Jan

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thank you very much guys for that information...i hope i am understanding all this correctly...

 

jitekko = magnetite/black iron oxide/fe304

akako = hematite/ferric oxide/red iron oxide/fe203

aoko = chromium sesquioxide/green chromium oxide/cr203

 

but what would kanahda be?? does anyone know what the chemical formula for kanahada is??

Edited by mike fegan

In the eyes of a novice, i may be a master...but in the eyes of a master, im merely a novice.

 

 

ichi-go, ichi-e

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thank you very much guys for that information...i hope i am understanding all this correctly...

 

jitekko = magnetite/black iron oxide/fe304

akako = hematite/ferric oxide/red iron oxide/fe203

aoko = chromium sesquioxide/green chromium oxide/cr203

 

but what would kanahda be?? does anyone know what the chemical formula for kanahada is??

 

 

Mike,

My guess is it is FeO iron oxide. I have not read up on the polishing of Japanese swords so I am not familiar with this material as an abrasive. When Magnetite (forging scale) is oxidized to red iron oxide Fe2O3 it is sometimes easy to crush into very fine material a fine red powder .

Magnetite is quite abrasive and I am guessing FeO is not as much of an abrasive. One could play with the fine red powder and mix it well with a substance like soot ( soot being a non abrasive, any organic material will do ( rice starch etc.) ) and heat it in a closed container to an orange heat for a short time , keep closed, ( air out) ( A closed container is not a sealed container..this system has to vent.) until cool.....the result should contain some FeO and maybe some Fe ( iron ) and maybe a residual amount of soot ( this mix is easy to clean up into components ). I will try it next Winter when I will try some hamon...but only if it seems really NEEDED as part of the Japanese polishing process.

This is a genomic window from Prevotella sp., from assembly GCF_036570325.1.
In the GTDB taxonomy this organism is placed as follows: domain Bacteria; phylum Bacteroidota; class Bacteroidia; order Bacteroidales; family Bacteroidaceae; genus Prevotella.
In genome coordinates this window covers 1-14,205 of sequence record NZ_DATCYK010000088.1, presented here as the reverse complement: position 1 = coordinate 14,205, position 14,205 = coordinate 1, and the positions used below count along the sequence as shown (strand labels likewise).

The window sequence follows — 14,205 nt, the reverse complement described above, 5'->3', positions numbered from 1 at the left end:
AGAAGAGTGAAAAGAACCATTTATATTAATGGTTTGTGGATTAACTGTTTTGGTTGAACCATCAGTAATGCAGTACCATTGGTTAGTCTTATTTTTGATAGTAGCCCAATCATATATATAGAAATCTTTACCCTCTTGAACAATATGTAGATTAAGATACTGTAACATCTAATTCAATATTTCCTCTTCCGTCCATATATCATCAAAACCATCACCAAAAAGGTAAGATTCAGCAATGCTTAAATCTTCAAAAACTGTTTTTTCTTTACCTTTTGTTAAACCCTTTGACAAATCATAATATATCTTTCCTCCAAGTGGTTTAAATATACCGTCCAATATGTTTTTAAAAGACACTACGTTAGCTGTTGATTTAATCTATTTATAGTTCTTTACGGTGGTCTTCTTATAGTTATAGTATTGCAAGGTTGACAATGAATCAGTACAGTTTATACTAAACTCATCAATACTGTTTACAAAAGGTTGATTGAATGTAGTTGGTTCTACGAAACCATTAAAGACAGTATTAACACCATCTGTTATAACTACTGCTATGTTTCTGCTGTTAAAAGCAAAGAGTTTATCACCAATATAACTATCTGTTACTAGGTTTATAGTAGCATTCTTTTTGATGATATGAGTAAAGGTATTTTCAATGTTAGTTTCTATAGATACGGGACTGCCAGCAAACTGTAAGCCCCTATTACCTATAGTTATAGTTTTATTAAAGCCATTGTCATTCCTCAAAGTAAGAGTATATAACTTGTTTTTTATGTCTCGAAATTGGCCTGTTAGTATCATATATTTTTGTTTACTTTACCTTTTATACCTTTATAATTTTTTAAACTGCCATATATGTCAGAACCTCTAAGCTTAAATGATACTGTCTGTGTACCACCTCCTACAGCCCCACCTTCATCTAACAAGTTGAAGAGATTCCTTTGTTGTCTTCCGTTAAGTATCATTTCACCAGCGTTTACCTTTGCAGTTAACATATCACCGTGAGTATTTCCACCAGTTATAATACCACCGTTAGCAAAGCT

Jan

Edited by Jan Ysselstein
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Mike,

My guess is it is FeO iron oxide. I have not read up on the polishing of Japanese swords so I am not familiar with this material as an abrasive. When Magnetite (forging scale) is oxidized to red iron oxide Fe2O3 it is sometimes easy to crush into very fine material a fine red powder .

Magnetite is quite abrasive and I am guessing FeO is not as much of an abrasive. One could play with the fine red powder and mix it well with a substance like soot ( soot being a non abrasive, any organic material will do ( rice starch etc.) ) and heat it in a closed container to an orange heat for a short time , keep closed ( air out) until cool.....the result should contain some FeO and maybe some Fe ( iron ) and maybe a residual amount of soot ( this mix is easy to clean up into components ). I will try it next Winter when I will try some hamon...but only if it seems really NEEDED as part of the Japanese polishing process.